As the FCC works to finalize rules for next year's incentive auctions of 600 MHz broadcast TV spectrum, the lobbyists who work for the Tier 1 wireless carriers are seeing a booming industry. As detailed by Allan Holmes of the Center for Public Integrity, AT&T (NYSE:T) spent $15.9 million for lobbying on a range of issues, according to the Center for Responsive Politics, which tracks lobbying spending. AT&T was No. 11 in lobbying spending in 2013, while Verizon (NYSE:VZ) spent $13. 7 million and ranked as No. 18. T-Mobile US (NYSE:TMUS) has increased its lobbying 74 percent in the past three years since its purchase by AT&T was blocked, but still only spent $5.2 million lobbying in 2013, while Sprint (NYSE:S) spent $2.8 million in 2013.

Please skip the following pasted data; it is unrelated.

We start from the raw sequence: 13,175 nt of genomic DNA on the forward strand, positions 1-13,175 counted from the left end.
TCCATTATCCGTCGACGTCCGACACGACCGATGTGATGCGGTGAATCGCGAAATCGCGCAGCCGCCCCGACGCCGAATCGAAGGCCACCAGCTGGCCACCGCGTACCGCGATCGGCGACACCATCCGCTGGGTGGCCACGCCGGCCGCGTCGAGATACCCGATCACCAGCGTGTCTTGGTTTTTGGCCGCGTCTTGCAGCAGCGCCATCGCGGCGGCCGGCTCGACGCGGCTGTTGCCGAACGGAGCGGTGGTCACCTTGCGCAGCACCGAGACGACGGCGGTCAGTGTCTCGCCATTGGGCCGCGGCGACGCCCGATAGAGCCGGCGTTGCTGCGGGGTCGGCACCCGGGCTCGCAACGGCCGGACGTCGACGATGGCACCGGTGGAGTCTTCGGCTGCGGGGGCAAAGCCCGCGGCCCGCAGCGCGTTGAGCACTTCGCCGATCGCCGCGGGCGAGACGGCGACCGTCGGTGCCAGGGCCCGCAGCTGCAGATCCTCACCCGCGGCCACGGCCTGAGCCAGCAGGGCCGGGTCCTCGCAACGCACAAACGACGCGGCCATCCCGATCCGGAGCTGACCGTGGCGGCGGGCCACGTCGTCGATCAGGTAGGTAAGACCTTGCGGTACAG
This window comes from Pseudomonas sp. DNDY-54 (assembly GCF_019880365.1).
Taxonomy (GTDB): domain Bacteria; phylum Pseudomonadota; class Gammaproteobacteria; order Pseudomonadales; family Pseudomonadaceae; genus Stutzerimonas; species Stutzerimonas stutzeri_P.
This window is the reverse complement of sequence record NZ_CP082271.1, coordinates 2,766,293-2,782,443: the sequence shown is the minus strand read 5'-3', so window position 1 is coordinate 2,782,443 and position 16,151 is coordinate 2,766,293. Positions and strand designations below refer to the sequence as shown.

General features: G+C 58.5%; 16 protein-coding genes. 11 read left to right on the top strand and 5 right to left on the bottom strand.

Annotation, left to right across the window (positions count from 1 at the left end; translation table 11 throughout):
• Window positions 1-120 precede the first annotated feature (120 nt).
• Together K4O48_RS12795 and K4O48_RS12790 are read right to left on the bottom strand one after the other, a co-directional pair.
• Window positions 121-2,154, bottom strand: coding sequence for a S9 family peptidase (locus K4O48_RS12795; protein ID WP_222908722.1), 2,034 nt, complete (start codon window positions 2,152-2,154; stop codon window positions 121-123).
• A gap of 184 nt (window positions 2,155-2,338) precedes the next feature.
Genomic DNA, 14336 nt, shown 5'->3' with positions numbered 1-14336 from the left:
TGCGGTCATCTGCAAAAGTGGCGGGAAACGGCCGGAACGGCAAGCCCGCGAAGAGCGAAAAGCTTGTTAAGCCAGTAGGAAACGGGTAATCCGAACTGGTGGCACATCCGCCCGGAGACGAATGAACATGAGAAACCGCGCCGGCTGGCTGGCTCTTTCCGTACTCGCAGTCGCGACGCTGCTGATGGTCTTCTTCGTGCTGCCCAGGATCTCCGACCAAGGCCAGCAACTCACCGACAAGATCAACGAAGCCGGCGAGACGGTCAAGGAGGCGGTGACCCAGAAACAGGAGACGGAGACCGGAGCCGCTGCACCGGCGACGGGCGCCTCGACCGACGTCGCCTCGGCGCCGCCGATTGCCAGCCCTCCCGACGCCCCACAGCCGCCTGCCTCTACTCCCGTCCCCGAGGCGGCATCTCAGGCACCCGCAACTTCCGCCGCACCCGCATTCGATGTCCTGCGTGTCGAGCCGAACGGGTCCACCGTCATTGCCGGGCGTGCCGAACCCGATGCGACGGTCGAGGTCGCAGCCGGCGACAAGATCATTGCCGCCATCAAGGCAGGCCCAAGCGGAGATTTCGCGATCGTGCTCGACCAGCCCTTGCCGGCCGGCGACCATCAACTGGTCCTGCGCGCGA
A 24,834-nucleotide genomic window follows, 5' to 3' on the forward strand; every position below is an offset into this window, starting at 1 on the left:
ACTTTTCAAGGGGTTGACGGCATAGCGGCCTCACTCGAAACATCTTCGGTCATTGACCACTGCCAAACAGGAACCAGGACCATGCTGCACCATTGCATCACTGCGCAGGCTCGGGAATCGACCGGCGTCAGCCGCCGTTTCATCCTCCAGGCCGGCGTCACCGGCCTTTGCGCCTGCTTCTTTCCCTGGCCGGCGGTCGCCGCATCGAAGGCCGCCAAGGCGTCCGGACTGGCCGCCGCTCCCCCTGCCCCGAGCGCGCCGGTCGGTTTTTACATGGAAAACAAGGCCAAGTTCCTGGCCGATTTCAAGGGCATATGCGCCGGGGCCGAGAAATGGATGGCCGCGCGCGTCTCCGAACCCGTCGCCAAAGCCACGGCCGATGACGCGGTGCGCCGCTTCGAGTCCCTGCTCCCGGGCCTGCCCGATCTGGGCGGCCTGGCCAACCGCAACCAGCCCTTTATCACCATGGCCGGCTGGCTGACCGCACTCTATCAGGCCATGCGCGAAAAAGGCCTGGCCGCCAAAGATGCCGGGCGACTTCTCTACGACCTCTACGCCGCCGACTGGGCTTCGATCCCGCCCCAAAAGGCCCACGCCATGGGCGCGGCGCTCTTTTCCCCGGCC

As industry observers know, the big fight between the carriers is over whether and how limits might be placed on AT&T and Verizon in the bidding for the 600 MHz spectrum. AT&T and Verizon have argued against such limits, saying it will depress auction revenue and amount to picking winners and losers, while T-Mobile and Sprint say they are necessary to level the playing field. The result has been a surge in op-eds, economic research and lobbying, all paid for by the carriers to press their cases with the FCC. Article